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35 Astute Quotes by Niccoló Machiavelli

Last updated on May 23rd, 2019

35 Astute Quotes by Niccoló Machiavelli

Niccolò Machiavelli (born May 3, 1469, Florence, Italy – died June 21, 1527, Florence, Italy) was an Italian diplomat, philosopher, writer, and an important figure of the Italian Renaissance, known primarily for his political ideas.

Machiavelli is best known as the author of The Prince (1532), a political treatise that inspired the term Machiavellianism and established its author as the father of modern political science. In addition to The Prince, Machiavelli wrote Discourses on Livy (1531), The Art of War (1521), Florentine Histories (1532), and several minor compositions, including The Mandrake (1524).

Often misinterpreted, Machiavelli’s philosophical legacy remains enigmatic, but his influence has been enormous. His works and ideas have strongly influenced figures such as Francis Bacon, Thomas Hobbes, Jean-Jacques Rousseau, Baruch Spinoza, Georg Wilhelm Friedrich Hegel, Friedrich Nietzsche, Denis Diderot, and many others.

1
The first impression that one gets of a ruler and of his brains is from seeing the men that he has about him.'Chapter XXII,' The Prince (1532)
2
If one wishes to be obeyed, it is necessary to know how to command.'Third Book: Chapter XXII' Discourses on Livy (1531)
3
It is not titles that honor men, but men honor the titles.'Third Book: Chapter XXXVII' Discourses on Livy (1531)
4
The lion cannot protect himself from snares, and the fox cannot defend himself from wolves. One must therefore be a fox to recognise snares, and a lion to frighten wolves.'Chapter XVIII' The Prince (1532)
Everybody sees what you appear to be, few feel what you are. - Niccoló Machiavelli (The Prince Quotes)
5
Everybody sees what you appear to be, few feel what you are.'Chapter XVIII' The Prince (1532)
6
Whosoever desires constant success must change his conduct with the times.'Third Book: Chapter IX' Discourses on Livy (1531)
7
War was not to be avoided, and could be deferred only to the advantage of the other side.'Chapter III' The Prince (1532)
8
No enterprise is more likely to succeed than one concealed from the enemy until it is ripe for execution.'Book Seven' The Art of War (1921)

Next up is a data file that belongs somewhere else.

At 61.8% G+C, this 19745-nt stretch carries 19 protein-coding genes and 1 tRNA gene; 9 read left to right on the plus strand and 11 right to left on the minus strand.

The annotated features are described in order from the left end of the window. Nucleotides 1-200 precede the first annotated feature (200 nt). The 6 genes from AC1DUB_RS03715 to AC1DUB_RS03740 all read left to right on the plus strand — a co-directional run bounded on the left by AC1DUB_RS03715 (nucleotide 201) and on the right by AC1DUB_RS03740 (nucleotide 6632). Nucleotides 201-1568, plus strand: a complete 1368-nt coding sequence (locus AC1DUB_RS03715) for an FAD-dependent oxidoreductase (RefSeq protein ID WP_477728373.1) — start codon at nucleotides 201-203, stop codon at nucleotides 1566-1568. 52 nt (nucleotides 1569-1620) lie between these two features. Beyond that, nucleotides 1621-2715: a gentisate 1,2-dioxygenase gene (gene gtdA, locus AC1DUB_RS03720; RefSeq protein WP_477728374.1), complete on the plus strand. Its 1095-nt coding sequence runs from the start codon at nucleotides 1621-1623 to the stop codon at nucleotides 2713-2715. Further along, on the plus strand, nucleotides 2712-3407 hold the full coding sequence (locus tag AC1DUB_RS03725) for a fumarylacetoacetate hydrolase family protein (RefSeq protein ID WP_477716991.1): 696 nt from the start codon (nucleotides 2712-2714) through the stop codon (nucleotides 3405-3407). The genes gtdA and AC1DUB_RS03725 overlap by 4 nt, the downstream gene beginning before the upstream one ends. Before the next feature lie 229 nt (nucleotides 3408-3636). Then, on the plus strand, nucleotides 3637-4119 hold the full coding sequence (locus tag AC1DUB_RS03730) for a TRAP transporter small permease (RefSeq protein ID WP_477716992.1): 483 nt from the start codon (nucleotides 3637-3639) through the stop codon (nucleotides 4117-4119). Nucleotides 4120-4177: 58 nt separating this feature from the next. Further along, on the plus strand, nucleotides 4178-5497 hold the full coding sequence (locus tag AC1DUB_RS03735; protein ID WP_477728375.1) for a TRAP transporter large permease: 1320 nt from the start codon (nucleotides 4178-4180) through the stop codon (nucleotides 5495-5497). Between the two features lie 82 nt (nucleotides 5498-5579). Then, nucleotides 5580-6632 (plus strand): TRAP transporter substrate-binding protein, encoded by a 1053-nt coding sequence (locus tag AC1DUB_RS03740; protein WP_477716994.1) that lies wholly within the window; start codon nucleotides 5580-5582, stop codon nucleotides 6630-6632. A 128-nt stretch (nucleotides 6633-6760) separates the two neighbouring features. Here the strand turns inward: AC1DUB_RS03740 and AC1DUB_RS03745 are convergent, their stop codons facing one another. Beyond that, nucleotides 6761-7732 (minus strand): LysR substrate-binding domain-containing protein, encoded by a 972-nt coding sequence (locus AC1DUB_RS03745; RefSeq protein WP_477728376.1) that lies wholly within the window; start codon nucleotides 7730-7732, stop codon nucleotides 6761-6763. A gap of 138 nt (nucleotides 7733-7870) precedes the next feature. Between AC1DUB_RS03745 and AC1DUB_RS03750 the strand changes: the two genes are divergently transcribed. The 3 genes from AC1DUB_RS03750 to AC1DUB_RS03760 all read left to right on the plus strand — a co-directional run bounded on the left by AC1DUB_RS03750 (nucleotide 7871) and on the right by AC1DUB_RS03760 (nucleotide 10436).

9
There is no other way of guarding one’s self against flattery than by letting men understand that they will not offend you by speaking the truth.'Chapter XXIII' The Prince (1532)
It is much safer to be feared than loved, if one of the two has to be wanting. - Niccoló Machiavelli (The Prince Quotes)
10
It is much safer to be feared than loved, if one of the two has to be wanting.'Chapter XVII' The Prince (1532)
11
There is nothing more difficult to carry out, nor more doubtful of success, nor more dangerous to handle, than to initiate a new order of things.'Chapter VI' The Prince (1532)
12
Hatred is gained as much by good works as by evil.'Chapter XIX' The Prince (1532)
13
Men are driven chiefly by two things: love and fear.'Third Book: Chapter XXI' Discourses on Livy (1531)
14
All armed prophets have conquered and unarmed ones failed.'Chapter VI' The Prince (1532)
The injury therefore that we do to a man must be such that we need not fear his vengeance. - Niccoló Machiavelli (The Prince Quotes)
15
The injury therefore that we do to a man must be such that we need not fear his vengeance.'Chapter III' The Prince (1532)
16
He who neglects what is done for what ought to be done, sooner effects his ruin than his preservation.'Chapter XV' The Prince (1532)
17
When neither their property nor their honor is touched, the majority of men live content.'Chapter XIX' The Prince (1532)